Multiple Suspects Looked at in Cardinals Hacking Scandal

AP Photo
The Associated Press

Earlier this week the New York Times revealed that the St. Louis Cardinals allegedly hacked into the Houston Astros computer network and stole proprietary information back in June 2014.

Major League Baseball now faces a scandal that dwarfs the NFL’s “Spy-gate” and “Deflate-gate” fiascos. Just how far up the Cardinals management ladder the hacked information got, will determine exactly how big a deal this actually is.

Yahoo Sports reported that the FBI traced the hacking back to a house in Jupiter, Florida, the city in which the Cardinals play during spring training.

At this point investigators can’t put the finger on any one yet because several Cardinals employees used the house. The Houston Chronicle reported that investigators scrutinize four-to-five individuals within the Cardinals organization. According to multiple sources the investigation should wrap up soon.

Assistant U.S. attorney Michael Chu took over the investigation and specializes in computer hacking and intellectual property breaches.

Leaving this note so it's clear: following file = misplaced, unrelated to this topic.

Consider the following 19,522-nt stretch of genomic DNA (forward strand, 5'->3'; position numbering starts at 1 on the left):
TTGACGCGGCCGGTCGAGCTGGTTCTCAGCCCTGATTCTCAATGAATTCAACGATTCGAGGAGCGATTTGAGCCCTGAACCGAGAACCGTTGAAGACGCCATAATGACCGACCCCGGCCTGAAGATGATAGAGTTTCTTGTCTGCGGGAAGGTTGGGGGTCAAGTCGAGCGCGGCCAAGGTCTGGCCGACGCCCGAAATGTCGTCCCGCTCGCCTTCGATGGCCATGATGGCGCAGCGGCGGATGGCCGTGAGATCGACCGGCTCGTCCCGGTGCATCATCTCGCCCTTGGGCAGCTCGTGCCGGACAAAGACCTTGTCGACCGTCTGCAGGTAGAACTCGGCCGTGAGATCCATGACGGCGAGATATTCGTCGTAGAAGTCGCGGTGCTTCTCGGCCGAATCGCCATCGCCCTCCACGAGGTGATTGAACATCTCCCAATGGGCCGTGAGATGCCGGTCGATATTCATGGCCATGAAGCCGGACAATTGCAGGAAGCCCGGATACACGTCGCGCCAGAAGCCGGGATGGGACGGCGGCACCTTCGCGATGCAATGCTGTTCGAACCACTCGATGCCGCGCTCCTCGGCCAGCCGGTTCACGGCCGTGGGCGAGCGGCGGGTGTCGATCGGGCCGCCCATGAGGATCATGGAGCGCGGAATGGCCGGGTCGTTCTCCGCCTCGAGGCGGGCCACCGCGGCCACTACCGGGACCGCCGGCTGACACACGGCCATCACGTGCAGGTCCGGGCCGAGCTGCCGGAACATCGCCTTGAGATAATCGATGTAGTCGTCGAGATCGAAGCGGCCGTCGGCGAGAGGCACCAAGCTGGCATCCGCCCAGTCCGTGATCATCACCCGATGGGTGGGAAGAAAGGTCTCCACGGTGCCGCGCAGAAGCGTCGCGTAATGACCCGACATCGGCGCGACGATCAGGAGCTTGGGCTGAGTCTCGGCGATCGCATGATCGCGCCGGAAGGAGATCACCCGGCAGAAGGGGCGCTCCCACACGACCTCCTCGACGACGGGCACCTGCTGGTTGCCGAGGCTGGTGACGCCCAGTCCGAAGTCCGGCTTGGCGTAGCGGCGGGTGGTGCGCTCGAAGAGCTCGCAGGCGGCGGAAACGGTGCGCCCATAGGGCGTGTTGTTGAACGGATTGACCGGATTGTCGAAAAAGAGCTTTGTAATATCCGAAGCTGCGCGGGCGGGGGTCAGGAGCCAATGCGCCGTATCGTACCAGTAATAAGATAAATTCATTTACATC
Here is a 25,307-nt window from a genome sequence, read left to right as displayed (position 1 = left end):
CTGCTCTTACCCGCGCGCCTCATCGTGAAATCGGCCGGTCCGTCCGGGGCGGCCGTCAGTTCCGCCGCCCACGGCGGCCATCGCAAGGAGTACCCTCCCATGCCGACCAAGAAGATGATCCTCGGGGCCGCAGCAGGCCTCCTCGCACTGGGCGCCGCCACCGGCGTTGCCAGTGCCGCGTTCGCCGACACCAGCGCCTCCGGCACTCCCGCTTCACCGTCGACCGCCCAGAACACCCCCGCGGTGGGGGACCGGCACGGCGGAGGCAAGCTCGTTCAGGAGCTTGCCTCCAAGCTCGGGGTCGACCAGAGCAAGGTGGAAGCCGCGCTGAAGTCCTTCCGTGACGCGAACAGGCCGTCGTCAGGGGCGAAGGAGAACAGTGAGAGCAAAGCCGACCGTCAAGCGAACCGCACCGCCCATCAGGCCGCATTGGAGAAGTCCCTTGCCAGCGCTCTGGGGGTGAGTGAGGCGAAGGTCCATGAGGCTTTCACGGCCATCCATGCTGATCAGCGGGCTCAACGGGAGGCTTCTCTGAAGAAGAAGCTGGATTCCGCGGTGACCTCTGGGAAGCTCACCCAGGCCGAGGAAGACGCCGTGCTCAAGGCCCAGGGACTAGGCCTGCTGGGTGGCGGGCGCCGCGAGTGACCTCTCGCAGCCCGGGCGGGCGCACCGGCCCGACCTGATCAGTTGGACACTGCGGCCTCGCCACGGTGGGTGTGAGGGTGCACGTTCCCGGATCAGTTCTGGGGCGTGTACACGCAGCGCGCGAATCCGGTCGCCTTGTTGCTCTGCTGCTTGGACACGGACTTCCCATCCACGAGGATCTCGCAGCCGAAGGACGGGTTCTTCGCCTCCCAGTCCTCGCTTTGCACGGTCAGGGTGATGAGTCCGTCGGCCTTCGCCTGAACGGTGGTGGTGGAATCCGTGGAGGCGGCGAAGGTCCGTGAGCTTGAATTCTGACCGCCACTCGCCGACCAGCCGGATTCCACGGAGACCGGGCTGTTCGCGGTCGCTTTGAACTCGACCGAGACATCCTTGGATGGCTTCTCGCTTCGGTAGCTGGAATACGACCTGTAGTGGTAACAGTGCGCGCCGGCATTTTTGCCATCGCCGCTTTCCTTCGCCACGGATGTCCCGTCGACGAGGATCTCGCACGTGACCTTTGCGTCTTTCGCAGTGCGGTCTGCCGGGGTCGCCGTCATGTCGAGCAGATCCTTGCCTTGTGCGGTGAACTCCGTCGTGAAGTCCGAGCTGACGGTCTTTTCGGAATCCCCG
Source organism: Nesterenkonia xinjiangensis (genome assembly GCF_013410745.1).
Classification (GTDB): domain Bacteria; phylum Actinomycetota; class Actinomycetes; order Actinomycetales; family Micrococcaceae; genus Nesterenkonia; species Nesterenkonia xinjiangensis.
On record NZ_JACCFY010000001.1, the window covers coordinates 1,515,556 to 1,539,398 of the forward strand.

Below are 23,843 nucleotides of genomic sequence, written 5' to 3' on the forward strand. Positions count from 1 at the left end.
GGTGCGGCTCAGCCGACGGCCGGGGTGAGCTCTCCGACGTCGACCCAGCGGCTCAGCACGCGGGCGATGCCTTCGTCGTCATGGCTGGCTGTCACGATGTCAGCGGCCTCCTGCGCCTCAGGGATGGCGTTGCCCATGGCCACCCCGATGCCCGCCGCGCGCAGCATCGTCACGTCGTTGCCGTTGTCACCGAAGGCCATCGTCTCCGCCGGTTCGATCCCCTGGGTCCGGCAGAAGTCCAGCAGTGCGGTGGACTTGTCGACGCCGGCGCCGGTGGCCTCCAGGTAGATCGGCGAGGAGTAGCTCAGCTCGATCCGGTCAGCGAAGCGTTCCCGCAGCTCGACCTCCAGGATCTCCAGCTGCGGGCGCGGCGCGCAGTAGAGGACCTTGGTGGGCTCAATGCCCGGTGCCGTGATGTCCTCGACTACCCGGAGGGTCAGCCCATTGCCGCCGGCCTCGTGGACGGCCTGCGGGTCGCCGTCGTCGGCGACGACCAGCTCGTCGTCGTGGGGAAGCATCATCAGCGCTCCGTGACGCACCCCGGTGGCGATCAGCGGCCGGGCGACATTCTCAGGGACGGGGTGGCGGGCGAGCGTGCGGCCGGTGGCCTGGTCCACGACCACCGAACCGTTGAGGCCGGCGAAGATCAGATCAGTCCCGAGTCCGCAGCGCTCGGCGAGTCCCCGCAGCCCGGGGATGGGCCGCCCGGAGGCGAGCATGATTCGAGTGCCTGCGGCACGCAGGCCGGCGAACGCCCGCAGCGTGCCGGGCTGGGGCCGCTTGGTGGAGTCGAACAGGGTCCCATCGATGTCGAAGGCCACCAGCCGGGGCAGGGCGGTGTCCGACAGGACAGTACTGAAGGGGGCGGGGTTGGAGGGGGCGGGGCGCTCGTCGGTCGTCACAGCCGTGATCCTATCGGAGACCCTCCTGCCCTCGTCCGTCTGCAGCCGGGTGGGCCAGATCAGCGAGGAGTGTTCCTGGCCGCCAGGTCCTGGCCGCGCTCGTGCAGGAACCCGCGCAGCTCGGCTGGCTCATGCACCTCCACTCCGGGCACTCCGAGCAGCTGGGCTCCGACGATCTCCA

The initial FBI investigation commenced last summer when Astro secret trade talks were leaked to a public website. Consequently, team officials investigated and knew a security breach transpired.

“There was no question there’d been a security breach into the database,” said a league source with knowledge of the situation.

Breitbart News reported that general manager Jeff Luhnow’s name surfaced in the investigation. Lunhnow worked for the Cardinals organization up until 2011 before taking on GM responsibilities for the Astros. Some speculate that his passwords may have been breached and that the Cardinals hacked Luhnow to embarrass him.

“When somebody illegally from the outside breaks into [a] proprietary database that we have, not all the information that was published is accurate,” Lunhnow commented in June 2014. “Some of it is not. I really can’t get into what was accurate and what wasn’t. Some of it was. But it was an illegal activity and we’re going to pursue it and try and find out who did it and prosecute them because it’s not something that should be happening.”